July 14: The Church of England votes to appoint women bishops
Having been Free Methodist for so long that I'd almost forgotten there were still some rooms in the big house called Christendom where they were still wrestling with the question of women in leadership, I was first surprised, and then quite pleased to see that the Holy Spirit seems to have poured some old wine into some new wineskins on this one for our Anglican brothers and sisters across the pond.

August 9: Michael Brown shot in Ferguson, Missouri
Many of the American-Christian blogs I read dealt with this tragedy in raw, honest and reflective ways, calling on American Christians to start taking more seriously the problem of racial relations in their society and their churches. While it may be tempting for Canadian Christians to look down self-righteous noses at their southern brothers and sisters in Christ, I think there is a clarion call ringing for all of us here, about our vocation to be peace-making salt and reconcilatory light in a world that is growing increasingly divided along political, cultural, racial and economic lines.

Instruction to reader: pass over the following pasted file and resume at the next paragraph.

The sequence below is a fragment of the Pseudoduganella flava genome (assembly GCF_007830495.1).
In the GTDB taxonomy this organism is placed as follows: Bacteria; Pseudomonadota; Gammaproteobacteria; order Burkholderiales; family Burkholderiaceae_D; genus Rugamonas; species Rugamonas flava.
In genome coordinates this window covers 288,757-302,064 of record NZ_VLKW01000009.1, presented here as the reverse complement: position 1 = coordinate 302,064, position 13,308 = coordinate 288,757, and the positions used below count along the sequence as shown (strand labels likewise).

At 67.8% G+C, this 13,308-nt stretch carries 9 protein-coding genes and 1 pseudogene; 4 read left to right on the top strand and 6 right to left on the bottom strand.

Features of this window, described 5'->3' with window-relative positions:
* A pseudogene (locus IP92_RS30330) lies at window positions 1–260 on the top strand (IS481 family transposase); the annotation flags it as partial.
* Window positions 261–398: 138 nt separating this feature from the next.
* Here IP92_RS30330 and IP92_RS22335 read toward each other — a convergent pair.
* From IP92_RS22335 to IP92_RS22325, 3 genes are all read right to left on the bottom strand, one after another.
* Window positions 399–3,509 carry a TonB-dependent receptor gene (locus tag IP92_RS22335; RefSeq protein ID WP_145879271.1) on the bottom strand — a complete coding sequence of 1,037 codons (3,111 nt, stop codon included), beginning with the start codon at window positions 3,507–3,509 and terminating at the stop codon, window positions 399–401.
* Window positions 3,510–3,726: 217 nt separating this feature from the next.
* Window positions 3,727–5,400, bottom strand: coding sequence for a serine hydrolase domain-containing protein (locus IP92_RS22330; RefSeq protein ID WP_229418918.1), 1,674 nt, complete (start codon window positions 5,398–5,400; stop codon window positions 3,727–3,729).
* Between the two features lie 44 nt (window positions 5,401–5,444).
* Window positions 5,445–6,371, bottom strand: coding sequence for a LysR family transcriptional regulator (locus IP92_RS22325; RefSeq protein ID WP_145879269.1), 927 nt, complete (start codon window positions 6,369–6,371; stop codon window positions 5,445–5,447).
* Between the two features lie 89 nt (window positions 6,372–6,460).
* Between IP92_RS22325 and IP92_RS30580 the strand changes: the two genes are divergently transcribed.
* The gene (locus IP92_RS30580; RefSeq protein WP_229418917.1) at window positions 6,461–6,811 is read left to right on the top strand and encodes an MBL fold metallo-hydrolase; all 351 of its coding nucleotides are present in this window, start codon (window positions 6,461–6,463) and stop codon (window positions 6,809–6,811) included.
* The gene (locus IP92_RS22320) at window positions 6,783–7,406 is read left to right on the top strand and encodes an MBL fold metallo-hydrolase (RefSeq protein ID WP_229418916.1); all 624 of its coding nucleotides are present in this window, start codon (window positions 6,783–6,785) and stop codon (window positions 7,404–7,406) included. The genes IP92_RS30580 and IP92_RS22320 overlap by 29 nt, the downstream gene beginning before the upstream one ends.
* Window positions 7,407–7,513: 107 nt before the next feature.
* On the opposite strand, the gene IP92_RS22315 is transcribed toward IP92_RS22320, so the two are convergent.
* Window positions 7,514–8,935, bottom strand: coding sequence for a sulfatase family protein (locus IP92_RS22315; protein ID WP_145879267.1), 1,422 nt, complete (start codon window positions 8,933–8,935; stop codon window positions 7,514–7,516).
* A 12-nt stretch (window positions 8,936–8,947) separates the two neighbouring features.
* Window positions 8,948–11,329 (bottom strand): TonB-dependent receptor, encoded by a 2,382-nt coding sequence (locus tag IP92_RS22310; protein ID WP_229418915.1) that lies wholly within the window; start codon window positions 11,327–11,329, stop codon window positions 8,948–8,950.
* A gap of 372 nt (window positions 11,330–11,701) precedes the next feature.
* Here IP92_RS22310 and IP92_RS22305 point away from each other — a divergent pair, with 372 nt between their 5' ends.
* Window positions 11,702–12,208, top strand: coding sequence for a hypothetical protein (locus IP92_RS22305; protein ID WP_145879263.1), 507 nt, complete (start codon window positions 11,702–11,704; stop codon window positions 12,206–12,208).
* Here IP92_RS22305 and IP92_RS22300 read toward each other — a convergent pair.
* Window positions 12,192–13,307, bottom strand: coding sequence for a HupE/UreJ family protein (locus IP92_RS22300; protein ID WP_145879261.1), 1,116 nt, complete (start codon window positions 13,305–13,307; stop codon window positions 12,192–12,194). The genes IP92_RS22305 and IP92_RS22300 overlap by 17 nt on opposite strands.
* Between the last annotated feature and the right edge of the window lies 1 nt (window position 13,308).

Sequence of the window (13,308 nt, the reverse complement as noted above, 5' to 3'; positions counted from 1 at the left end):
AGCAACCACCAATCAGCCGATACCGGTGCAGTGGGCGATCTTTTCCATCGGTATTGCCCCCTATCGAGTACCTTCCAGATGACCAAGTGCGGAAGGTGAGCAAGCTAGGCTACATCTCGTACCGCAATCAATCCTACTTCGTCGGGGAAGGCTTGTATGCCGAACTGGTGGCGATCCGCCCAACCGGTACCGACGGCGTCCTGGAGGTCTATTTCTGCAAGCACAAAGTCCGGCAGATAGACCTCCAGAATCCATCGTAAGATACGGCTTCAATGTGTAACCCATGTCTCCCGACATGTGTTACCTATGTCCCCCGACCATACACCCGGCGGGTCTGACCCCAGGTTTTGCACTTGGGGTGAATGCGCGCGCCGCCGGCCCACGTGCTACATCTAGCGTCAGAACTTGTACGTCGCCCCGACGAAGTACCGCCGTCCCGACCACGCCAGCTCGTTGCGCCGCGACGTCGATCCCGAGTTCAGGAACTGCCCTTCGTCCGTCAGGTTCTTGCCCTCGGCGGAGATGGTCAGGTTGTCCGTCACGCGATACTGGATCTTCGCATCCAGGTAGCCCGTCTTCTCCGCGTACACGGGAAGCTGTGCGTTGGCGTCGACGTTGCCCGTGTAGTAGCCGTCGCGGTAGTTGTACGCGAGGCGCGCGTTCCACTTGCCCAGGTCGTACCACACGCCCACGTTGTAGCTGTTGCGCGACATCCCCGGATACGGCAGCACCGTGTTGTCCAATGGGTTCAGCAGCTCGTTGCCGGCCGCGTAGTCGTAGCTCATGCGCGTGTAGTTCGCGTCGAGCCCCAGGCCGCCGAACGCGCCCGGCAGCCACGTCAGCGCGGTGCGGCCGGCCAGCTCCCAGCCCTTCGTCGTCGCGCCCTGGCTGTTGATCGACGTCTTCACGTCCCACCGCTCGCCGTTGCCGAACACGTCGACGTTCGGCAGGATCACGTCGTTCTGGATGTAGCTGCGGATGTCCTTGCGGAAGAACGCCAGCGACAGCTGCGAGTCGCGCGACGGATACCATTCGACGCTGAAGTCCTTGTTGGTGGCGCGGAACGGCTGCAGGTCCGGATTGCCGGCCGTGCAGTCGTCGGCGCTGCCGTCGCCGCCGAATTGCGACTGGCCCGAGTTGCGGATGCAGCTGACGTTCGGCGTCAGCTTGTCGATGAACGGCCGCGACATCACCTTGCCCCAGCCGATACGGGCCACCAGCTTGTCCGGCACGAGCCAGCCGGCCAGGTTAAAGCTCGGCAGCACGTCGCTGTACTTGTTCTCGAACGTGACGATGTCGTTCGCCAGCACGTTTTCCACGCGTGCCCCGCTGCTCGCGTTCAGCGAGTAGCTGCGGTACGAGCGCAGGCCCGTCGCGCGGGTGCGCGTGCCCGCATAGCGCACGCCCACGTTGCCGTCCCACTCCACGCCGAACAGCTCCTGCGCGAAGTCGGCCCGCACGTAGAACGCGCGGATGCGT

October 13: The Synod of Catholic Bishops (possibly) changes its tone on the issue of homosexuality
Some pundits thought the Catholic Church said too much on this one, others not nearly enough, and apparently the tone of hospitality and pastoral care in the original document was vetoed by a vote of the bishops a few days later; but still: that the Catholic Church is facing this issue speaks volumes about the seismic shift that is happening, or has happened, when it comes to sexual identity and the Faith.  It's no longer possible to pretend the ground hasn't moved on this one, and where ever we end up standing when we regain our balance, it won't be where we once did.

October 15: Marc Driscoll resigns as pastor of Mars Hill
I have followed Marc Driscoll's ministry over the years oscillating between concern, distaste, and ire, so when the controversial pastor resigned from his post as the lead-and-founding pastor of Mars Hill in Seatle, after a long season of accusations and counter-accusations, with tales of bullying and church-politicing and misappropriation of funds leaking out of the woodwork at every turn, I at least noted it down. I wonder if we're witnessing the beginning of the end of mega-church-celebrity-pastor-culture.  Or maybe that's too much to hope for?